Three Things to Know About the Proposed Wage Lien Bill
February 7, 2020
Without doubt, every worker deserves to receive the pay to which he or she is entitled, but based on data from the Department of Labor & Industries (L&I), wage disputes are relatively uncommon and there is a system in place to handle the few cases that do arise.
Is This a Crisis?
In 2018, according to L&I, wage claims filed in the construction industry totaled $983,948. Wages in residential construction alone in 2018 were approximately $3 billion. Wage claims accounted for .0003% of the wages paid in residential construction.
Also, according to L&I, the rate of wage claims in construction is five claims per 1,000 workers or ½ of 1%. 99.5 % of workers have no problems being paid.
According to L&I, in 2018, there were 831 wage claims in construction, and the average wage claim assessment was $1,184.
What Would the Bill SB 6053 do?
1) If a worker claims that they are owed unpaid wages, under this new law, they would be able to file a lien against your real and/or personal property in Washington State as well as the real and/or personal property of your business partners, board, family members, and heirs.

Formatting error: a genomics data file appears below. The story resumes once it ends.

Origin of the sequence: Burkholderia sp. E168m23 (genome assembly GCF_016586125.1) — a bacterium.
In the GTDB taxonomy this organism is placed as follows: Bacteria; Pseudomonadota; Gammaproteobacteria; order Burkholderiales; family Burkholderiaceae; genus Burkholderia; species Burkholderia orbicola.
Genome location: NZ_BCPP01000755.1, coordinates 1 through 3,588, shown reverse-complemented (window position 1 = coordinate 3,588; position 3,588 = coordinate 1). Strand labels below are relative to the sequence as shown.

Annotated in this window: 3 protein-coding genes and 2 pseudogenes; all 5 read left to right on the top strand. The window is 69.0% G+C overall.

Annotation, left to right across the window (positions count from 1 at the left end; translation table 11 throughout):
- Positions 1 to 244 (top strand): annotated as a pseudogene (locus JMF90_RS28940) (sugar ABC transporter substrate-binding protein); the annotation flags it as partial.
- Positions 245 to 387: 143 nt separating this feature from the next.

2) A wage lien claim must be filed within a period of two years from when the wages were first due. For wage liens on real property that have been commenced in any court, a notice must be filed within eight months in the county auditor’s office where the property is located. For personal property, including vehicles or vessels, the notice must be filed with the Department of Licensing (DOL).
3) A wage lien is extinguished if an action is not brought within eight months of recording the wage lien or if the required notice to the county auditor’s office was not filed within eight months. A wage lien is also extinguished if the wage claim is dismissed with prejudice or upon payment and acceptance.
4) The bill does allow for the remedy of frivolous claims. In the event the employer can prove that the employee willfully exaggerated the lien, the lien will be discharged and the contractor or owner can recover the costs and reasonable attorney fees.
The bottom line is that the state already funds L&I’s Wage & Hour Division, created specifically so workers could address any wage issues quickly, with the force of the government behind them, and without having to hire an attorney.
If this issue is really such a crisis, perhaps the Legislature should review the L&I Wage and Hour Division and determine if there are barriers in the system that discourage workers from filing wage claims or other impediments to the fair recovery of wages before adopting a new and unprecedented system.